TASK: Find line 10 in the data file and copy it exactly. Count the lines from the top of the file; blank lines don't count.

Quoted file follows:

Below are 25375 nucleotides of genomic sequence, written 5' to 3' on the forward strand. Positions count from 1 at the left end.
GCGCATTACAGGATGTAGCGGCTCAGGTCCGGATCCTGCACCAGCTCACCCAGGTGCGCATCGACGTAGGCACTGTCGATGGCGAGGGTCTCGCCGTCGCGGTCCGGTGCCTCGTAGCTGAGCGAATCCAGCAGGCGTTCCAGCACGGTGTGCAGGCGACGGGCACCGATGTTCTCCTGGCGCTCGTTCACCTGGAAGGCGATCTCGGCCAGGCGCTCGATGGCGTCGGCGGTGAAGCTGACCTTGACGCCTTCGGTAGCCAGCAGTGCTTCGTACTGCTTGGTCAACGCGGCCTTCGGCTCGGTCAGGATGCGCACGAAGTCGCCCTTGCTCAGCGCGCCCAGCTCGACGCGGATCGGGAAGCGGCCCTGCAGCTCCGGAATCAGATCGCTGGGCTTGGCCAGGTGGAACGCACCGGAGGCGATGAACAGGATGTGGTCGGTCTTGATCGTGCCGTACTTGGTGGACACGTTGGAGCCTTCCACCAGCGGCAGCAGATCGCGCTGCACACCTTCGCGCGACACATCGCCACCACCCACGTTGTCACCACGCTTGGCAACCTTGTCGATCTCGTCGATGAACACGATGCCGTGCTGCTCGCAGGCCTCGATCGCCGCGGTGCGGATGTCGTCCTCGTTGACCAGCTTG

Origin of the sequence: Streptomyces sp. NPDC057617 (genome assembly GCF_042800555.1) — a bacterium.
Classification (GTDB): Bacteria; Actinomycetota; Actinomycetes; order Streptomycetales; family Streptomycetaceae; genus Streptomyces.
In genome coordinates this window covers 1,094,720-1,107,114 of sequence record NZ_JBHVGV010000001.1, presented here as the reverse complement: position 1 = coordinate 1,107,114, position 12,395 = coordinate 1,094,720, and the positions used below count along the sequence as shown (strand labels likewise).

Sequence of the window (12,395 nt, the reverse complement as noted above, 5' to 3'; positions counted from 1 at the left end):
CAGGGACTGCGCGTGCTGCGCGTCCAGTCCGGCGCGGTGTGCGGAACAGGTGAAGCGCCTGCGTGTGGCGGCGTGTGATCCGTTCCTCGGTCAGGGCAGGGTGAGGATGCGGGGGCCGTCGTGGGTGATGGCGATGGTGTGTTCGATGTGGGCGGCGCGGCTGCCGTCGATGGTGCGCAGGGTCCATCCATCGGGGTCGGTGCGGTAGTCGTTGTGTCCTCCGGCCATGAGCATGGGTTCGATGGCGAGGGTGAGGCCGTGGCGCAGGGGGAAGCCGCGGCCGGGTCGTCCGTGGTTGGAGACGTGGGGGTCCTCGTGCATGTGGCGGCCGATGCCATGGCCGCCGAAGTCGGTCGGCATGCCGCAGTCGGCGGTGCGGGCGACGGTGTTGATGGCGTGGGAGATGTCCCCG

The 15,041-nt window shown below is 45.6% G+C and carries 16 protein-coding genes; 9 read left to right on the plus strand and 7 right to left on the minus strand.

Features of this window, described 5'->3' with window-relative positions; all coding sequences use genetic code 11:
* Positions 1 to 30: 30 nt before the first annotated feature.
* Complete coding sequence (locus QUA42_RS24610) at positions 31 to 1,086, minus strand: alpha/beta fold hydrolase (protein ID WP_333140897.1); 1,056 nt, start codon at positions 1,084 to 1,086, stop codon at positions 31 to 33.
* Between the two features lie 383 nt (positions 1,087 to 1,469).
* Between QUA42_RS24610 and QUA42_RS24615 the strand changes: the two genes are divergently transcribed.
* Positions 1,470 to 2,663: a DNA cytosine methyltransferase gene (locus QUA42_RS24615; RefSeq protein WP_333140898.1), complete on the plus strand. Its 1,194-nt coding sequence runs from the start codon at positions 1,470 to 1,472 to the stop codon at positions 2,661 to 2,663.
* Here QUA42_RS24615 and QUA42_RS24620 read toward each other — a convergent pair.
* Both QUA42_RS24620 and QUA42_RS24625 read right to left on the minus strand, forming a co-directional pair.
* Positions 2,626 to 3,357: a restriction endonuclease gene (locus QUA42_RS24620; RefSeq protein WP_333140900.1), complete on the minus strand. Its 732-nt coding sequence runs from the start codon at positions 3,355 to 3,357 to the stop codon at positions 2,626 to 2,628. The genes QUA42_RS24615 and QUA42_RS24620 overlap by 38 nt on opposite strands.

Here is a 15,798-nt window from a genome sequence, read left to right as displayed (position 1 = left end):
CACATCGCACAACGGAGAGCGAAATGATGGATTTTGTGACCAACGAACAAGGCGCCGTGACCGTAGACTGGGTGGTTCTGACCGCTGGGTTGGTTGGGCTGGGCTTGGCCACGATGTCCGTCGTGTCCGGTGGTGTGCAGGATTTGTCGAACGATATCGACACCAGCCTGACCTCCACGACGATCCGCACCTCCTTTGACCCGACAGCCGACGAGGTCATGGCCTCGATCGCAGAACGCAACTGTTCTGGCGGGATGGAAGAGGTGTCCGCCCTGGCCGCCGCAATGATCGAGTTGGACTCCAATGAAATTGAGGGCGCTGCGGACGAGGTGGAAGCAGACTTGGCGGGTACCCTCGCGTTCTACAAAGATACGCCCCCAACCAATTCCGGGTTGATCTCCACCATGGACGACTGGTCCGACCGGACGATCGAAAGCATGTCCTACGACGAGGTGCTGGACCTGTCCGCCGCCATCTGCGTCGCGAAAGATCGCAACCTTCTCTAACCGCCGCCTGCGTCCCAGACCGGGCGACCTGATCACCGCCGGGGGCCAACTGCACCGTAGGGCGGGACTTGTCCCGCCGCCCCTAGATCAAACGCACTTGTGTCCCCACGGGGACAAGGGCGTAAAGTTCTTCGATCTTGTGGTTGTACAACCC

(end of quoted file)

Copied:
* Positions 1 to 30: 30 nt before the first annotated feature.